Over three decades, the influential pub-rockers Cosmic Psychos have gained a reputation for electric live shows.
Anticipation for their return to Brisbane’s Crowbar (4 November) was high, and the sold-out venue was packed with punters ready to get rowdy.
Opening was local trio, Kitchen’s Floor. The noisy indie-rockers played a short set of shambling tunes on instruments that sounded like they’d break at any moment.
The crowd was filled with confused faces, many being put-off by the band’s amateurism and attitude, but Kitchen’s Floor exuded raw-punk attitude the way it should be.
Touring with Cosmic Psychos is Melbourne pub-punks Amyl And The Sniffers. The band are all snotty attitude, sculling beers and throwing empty cans into the crowd, and frontwoman Amy Taylor snarled her lyrics as she stalked the stage.
Amy is a fantastic performer; one who completely owned the stage, shoving those who tried to enter her territory.
The beers continued to flow when the Cosmic Psychos took the stage. It was impossible to get close to the stage, but fans pushed themselves through to get as close as possible.
Without hesitation, the Psychos took to the stage and launched into the throttling riffage of ‘Pub’, making the crammed crowd combust with energy.
The trio have a mighty live sound. Dean Muller pummels his drums and Ross Knight’s bass sounds as bilious as his vocals, especially on ‘Better, Not Bitter’ which had the crowd chanting the refrain: “It’s f#$^ing bullshit, mate!”
Praise goes to Mad Macka, whose riffs are as hulking as his frame, including the slow grind of ‘Custom Credit’ and the speed-fuelled ‘Thank Your Mother For The Rabbits’.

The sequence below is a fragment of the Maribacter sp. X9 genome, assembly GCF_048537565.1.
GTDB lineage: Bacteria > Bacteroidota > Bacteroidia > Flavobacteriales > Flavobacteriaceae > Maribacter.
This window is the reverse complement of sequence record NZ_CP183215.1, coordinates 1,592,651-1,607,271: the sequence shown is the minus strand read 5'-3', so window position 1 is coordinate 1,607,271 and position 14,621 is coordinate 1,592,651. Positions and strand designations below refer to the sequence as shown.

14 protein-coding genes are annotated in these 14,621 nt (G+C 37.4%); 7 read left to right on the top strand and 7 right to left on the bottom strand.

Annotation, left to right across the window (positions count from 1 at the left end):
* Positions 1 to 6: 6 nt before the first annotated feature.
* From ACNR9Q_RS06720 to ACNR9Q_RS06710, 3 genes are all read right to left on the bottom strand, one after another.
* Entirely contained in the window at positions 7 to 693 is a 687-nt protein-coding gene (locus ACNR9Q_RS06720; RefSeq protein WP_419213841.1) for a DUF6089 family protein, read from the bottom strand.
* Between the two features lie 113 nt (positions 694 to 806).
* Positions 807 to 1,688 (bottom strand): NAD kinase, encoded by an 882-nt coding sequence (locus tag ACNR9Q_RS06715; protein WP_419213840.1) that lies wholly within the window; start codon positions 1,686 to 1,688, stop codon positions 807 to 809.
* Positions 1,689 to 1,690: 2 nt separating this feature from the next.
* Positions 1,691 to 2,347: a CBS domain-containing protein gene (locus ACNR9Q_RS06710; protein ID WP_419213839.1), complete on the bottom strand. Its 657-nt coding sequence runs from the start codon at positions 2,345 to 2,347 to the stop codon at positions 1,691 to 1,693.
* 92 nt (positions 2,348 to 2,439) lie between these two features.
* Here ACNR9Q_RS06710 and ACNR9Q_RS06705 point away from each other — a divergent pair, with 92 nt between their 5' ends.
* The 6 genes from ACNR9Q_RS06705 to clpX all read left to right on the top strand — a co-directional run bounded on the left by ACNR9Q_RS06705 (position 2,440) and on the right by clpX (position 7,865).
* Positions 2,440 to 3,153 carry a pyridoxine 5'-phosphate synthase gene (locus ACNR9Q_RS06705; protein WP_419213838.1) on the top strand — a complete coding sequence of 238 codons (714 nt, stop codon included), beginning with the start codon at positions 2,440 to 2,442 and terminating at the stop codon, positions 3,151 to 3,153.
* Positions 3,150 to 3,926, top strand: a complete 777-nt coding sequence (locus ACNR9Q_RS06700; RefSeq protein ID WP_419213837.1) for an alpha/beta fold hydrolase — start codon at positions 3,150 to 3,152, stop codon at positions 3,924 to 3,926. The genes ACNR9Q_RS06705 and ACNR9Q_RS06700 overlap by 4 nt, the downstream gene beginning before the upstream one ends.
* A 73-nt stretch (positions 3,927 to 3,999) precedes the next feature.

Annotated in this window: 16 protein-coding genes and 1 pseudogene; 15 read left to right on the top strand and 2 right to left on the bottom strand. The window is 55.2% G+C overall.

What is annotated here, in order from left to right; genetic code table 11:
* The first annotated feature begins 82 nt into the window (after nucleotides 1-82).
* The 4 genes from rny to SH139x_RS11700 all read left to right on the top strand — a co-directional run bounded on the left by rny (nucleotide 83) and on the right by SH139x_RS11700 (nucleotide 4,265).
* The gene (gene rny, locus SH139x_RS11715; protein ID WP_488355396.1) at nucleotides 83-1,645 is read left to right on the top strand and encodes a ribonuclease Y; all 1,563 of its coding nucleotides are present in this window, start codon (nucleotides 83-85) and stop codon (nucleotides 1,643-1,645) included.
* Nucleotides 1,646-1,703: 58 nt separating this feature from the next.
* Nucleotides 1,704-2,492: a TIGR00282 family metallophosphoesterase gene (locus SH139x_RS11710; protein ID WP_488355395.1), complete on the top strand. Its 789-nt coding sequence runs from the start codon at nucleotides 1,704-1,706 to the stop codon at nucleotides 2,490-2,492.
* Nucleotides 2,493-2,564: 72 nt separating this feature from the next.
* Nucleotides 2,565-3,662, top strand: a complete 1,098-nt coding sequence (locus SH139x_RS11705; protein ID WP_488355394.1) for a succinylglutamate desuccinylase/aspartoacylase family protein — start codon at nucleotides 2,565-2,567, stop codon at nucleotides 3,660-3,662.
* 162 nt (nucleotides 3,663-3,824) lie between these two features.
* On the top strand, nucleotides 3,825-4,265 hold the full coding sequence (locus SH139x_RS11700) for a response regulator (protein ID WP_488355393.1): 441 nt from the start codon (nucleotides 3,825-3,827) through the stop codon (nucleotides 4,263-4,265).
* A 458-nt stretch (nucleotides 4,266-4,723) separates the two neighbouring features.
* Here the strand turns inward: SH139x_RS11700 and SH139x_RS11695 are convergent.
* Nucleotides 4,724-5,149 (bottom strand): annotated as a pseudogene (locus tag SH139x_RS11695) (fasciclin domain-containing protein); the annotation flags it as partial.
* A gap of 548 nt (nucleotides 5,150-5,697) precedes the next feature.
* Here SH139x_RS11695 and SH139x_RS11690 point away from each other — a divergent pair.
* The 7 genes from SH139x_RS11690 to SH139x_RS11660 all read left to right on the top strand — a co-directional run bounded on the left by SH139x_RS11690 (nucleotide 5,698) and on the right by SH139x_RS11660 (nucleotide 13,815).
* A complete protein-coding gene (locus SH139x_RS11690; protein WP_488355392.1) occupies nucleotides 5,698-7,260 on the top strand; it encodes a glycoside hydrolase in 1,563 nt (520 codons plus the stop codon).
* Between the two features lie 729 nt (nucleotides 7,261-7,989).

Mad Macka fully earned his moniker with his solos, making his guitar squeal and whine as he shredded through ‘Nice Day To Go To The Pub’ that lead to one fan howling with excitement before ripping off his shirt and jumping in the mosh.
This tour is in support of their powerhouse new single ‘Better In The Shed’. “This riff doesn’t make any sense,” Ross barks, but it doesn’t need to. The track called to the crowd’s primal urges, sending the entire room rabid.
Closing track ‘She’s A Lost Cause’ wasn’t enough to satisfy the crowd, with the venue filling with a chant for one more song. Instead, the Psychos treated us to three: ‘Come On’, ‘Hooray Fuck’ and ‘David Lee Roth’, with moshers pushing and climbing over each other the entire encore.
Fans cleared when the trio took their bows, leaving the Crowbar’s floor covered in sweat, spilt beer and empty cans. The place resembled the remains of a bomb site, which is fitting due to the Cosmic Psychos packing the energy of a nuclear bomb.
With the force they put into their shows, it’s no wonder why the Cosmic Psychos are still a must-see act 30 years after they began.